Because the parameters are passed to the external application in this URL-encoded form, an external application will have to decode the input before it can use the parameters. Decoding this information is a common task, and there are lots of tools for doing just that.
A further aspect of the present invention relates to a function known as context switching to customer accounts. In this aspect the SD application allows privileged users to adopt identities of different customer accounts to trouble shoot problems with a particular customer, from that customer's point of view. The user selects a customer from a selection list that displays all of the application's customers. Upon selection of a customer, the user immediately adopts the identity of the selected customer. Three categories of end users are supported by this application. These are: external user or customer end user; internal user or service provider end-user who takes on role of a particular customer; and system administrator or a service provider end-user who has authority to configure the system.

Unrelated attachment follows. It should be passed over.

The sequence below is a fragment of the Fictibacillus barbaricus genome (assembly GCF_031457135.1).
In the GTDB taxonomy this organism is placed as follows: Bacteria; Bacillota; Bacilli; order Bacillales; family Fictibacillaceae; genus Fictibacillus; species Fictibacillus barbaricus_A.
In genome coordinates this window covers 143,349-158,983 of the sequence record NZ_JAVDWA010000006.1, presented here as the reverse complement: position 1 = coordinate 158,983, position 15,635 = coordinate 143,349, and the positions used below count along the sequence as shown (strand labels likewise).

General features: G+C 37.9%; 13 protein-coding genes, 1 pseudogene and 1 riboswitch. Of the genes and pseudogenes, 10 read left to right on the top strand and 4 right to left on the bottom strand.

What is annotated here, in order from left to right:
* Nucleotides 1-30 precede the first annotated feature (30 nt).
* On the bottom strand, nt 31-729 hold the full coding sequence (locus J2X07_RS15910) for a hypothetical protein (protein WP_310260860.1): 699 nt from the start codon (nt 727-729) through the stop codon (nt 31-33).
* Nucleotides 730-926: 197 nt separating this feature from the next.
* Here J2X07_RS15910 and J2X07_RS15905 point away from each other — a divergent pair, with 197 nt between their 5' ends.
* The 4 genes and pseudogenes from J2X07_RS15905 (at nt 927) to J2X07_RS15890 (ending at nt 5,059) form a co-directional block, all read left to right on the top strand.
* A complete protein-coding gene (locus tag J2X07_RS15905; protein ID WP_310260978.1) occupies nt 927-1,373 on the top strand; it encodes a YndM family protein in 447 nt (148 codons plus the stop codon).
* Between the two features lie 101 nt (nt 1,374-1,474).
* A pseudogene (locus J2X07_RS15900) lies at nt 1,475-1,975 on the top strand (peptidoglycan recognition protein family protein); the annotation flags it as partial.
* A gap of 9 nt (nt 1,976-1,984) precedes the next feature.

In the past, for a user to adopt the identity of another customer in a system that required user authentication the following steps would be required: the user would have to log out from the user's current account and re-log in, into the application, using a log in Id configured for a particular customer. This mechanism makes the process of adopting different customer identity quite cumbersome for the user. This mechanism also adds additional overhead for the application administrator to maintain a list of privileged users for all customer accounts. To solve the problem, a new process of adopting different customer identity is created. This new identity adoption process allows a user to select a customer from a customer list and immediately adopt the new identity without compromising the user authentication process of the SD application.